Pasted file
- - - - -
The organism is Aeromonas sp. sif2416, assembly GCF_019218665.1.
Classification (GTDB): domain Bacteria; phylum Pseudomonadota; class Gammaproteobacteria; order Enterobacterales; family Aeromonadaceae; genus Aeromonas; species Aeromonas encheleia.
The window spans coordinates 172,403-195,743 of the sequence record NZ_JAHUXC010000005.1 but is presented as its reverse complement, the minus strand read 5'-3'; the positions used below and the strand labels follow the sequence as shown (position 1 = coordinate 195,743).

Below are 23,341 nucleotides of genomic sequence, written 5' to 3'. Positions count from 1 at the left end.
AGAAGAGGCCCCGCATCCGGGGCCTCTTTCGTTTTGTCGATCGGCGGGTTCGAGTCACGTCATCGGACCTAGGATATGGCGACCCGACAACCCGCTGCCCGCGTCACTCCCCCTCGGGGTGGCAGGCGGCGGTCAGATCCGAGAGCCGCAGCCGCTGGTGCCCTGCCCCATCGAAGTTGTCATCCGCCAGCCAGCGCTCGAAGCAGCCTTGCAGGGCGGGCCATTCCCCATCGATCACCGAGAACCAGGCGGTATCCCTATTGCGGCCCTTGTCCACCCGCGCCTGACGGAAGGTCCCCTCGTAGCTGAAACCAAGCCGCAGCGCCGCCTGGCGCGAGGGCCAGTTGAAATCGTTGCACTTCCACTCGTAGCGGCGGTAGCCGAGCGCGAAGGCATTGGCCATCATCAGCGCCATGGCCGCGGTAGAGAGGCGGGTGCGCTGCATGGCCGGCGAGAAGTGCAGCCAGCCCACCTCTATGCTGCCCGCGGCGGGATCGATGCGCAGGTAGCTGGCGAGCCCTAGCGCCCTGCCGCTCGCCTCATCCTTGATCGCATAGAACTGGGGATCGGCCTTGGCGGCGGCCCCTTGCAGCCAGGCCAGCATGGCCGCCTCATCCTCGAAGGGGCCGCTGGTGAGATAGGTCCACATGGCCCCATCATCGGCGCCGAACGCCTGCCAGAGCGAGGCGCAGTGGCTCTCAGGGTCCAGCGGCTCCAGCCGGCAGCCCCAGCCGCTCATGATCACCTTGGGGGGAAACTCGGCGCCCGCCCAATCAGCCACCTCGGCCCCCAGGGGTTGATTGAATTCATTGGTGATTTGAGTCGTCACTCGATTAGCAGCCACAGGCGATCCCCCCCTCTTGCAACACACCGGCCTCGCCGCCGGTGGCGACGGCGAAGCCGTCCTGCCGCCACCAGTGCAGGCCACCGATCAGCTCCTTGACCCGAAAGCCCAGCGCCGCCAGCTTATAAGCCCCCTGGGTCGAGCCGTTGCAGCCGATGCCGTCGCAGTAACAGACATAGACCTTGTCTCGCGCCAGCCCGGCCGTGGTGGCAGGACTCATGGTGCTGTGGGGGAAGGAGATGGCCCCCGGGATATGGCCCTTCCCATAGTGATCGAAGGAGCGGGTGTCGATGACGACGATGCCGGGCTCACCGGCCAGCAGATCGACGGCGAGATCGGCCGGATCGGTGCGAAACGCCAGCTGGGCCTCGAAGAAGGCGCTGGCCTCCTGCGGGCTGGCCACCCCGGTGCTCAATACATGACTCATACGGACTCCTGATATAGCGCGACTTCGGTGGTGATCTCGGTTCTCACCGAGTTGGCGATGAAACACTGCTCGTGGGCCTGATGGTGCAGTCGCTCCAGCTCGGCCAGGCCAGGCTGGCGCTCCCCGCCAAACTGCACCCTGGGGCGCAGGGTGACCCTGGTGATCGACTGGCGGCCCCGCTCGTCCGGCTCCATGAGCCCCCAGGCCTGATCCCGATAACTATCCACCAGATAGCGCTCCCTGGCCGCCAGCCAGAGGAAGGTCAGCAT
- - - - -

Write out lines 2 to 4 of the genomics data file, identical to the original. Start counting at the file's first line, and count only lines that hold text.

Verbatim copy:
Classification (GTDB): domain Bacteria; phylum Pseudomonadota; class Gammaproteobacteria; order Enterobacterales; family Aeromonadaceae; genus Aeromonas; species Aeromonas encheleia.
The window spans coordinates 172,403-195,743 of the sequence record NZ_JAHUXC010000005.1 but is presented as its reverse complement, the minus strand read 5'-3'; the positions used below and the strand labels follow the sequence as shown (position 1 = coordinate 195,743).

Below are 23,341 nucleotides of genomic sequence, written 5' to 3'. Positions count from 1 at the left end.